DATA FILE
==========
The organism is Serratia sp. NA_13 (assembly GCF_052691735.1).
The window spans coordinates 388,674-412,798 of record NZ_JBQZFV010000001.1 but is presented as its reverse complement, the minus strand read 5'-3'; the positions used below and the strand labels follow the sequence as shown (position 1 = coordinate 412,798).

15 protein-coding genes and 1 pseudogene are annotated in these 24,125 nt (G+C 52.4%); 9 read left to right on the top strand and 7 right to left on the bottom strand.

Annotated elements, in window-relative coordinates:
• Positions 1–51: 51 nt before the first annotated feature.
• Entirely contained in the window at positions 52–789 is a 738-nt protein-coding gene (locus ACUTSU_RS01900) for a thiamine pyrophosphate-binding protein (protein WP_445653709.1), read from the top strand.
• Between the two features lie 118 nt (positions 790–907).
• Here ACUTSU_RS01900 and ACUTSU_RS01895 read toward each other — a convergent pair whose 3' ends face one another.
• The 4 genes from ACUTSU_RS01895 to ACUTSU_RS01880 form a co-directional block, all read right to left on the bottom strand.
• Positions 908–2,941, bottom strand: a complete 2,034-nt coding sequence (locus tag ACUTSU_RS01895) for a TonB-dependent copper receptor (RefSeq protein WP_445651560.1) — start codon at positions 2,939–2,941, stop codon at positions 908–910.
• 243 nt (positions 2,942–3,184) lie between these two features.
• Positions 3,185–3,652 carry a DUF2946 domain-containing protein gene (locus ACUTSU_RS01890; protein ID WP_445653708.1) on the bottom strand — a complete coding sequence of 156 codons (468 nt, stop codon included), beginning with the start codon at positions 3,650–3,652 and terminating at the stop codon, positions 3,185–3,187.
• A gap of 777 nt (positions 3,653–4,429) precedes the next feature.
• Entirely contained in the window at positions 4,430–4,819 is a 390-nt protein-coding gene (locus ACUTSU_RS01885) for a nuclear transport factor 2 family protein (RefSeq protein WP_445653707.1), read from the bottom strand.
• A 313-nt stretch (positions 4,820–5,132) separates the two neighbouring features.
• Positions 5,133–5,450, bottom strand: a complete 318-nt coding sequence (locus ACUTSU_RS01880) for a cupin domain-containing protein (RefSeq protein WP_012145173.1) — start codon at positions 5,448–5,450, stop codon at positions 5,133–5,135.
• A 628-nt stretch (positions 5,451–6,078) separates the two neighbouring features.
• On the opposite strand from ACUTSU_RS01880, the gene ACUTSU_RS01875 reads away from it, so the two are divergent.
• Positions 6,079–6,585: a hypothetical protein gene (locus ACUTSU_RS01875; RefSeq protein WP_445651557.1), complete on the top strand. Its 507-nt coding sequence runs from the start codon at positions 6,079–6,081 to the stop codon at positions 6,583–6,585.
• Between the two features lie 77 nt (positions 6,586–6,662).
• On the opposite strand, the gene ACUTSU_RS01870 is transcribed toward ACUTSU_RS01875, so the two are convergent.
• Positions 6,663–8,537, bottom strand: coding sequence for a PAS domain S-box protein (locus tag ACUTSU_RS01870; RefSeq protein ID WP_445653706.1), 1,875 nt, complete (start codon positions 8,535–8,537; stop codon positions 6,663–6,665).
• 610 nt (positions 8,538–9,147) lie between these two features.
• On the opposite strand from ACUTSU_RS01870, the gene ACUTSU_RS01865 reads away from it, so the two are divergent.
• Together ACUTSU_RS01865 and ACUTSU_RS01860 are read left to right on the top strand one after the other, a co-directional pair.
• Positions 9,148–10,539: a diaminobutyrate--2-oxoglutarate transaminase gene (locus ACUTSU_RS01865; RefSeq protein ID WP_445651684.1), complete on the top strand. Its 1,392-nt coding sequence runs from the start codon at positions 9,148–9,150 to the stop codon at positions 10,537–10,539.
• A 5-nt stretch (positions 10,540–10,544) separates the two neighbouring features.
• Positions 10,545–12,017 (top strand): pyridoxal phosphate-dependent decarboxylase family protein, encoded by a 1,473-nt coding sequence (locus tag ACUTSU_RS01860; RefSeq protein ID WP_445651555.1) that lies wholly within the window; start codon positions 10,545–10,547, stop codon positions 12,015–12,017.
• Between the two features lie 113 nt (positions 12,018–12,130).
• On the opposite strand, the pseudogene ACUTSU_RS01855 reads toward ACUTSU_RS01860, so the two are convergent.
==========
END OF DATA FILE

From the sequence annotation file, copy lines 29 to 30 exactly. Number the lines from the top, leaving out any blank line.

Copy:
• Between the two features lie 113 nt (positions 12,018–12,130).
• On the opposite strand, the pseudogene ACUTSU_RS01855 reads toward ACUTSU_RS01860, so the two are convergent.